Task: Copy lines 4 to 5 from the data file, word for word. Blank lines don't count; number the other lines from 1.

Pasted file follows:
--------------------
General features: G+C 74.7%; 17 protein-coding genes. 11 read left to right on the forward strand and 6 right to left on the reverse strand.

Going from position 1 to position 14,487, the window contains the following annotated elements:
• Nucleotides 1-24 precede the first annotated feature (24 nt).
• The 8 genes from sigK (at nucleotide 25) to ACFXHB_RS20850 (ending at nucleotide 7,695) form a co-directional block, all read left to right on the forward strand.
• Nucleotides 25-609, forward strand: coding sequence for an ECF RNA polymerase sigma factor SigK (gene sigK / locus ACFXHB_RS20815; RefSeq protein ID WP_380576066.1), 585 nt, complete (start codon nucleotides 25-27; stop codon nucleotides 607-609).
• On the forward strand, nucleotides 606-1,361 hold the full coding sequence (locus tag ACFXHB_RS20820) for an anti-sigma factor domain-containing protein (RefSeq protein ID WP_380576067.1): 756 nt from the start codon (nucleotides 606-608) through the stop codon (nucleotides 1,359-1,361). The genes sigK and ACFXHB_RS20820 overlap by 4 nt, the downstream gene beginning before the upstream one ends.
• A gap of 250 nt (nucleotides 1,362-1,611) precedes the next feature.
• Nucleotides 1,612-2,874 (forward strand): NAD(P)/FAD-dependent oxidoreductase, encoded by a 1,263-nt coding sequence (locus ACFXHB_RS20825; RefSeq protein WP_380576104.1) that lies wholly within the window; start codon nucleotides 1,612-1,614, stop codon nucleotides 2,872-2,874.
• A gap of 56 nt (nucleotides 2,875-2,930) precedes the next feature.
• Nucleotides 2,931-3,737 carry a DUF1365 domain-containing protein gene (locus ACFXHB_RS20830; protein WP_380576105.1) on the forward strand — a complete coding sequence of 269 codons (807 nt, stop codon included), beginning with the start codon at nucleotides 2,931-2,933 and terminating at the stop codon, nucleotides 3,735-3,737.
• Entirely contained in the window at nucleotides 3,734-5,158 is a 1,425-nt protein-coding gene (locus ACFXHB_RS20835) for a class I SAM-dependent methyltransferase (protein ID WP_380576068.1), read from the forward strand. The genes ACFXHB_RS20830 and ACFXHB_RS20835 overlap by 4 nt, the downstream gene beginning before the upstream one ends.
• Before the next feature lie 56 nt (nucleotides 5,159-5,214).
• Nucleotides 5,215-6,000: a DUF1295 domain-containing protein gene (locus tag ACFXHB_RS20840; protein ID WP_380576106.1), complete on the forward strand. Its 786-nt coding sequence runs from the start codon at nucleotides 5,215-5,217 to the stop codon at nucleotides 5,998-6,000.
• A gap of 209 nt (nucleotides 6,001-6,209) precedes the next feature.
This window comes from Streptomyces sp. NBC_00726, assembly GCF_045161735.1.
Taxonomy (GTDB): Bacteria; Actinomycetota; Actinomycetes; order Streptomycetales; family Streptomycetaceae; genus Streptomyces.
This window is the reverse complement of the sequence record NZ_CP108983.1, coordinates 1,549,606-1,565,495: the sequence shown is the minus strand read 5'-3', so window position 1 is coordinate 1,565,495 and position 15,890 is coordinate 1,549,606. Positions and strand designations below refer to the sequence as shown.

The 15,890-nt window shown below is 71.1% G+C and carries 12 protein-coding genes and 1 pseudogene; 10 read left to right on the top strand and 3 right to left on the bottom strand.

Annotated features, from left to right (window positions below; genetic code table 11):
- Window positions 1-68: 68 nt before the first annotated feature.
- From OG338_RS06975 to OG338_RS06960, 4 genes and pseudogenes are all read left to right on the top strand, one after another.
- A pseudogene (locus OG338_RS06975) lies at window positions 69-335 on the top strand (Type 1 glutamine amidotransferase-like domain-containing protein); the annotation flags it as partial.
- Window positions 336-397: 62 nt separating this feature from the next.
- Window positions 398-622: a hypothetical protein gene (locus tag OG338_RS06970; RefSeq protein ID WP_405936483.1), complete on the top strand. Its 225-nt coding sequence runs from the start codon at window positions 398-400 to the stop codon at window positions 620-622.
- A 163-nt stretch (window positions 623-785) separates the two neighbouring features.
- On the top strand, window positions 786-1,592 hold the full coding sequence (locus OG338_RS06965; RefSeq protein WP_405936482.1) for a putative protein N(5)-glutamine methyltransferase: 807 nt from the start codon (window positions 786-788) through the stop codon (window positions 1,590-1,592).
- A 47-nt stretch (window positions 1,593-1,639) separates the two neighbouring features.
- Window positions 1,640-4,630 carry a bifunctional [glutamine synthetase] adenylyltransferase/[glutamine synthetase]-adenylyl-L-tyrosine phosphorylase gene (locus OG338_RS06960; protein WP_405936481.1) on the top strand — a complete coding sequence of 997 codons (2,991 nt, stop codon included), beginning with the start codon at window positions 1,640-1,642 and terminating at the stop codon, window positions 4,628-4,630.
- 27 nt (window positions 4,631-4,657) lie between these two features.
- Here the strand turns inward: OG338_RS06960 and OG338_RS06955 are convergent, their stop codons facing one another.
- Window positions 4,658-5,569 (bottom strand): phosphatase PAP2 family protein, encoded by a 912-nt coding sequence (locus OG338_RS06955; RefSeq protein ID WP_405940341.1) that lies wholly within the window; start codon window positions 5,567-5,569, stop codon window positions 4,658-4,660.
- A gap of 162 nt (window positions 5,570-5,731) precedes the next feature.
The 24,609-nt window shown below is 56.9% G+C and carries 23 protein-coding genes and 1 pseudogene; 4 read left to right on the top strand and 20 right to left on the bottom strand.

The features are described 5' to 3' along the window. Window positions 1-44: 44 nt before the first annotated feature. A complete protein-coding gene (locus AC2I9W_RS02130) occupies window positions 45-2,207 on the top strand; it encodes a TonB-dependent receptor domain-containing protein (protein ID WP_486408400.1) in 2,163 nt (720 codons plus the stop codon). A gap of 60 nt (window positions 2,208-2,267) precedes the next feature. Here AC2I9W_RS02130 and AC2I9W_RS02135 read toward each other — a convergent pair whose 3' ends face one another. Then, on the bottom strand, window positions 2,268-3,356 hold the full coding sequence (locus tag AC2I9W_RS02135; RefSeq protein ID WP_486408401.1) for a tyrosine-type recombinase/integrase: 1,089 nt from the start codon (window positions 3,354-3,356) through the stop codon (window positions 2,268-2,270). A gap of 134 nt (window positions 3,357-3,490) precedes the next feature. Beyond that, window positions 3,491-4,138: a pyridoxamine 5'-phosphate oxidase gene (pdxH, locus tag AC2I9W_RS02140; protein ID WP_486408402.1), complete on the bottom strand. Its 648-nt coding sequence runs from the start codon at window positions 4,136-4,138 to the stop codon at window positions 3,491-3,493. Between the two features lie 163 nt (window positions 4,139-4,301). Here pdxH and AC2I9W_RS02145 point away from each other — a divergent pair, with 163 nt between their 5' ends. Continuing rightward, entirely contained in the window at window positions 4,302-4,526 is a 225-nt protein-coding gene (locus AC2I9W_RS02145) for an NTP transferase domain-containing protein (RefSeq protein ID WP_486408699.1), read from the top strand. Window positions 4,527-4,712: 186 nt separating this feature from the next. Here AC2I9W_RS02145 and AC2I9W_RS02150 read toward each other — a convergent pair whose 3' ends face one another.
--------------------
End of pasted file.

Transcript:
• The 8 genes from sigK (at nucleotide 25) to ACFXHB_RS20850 (ending at nucleotide 7,695) form a co-directional block, all read left to right on the forward strand.
• Nucleotides 25-609, forward strand: coding sequence for an ECF RNA polymerase sigma factor SigK (gene sigK / locus ACFXHB_RS20815; RefSeq protein ID WP_380576066.1), 585 nt, complete (start codon nucleotides 25-27; stop codon nucleotides 607-609).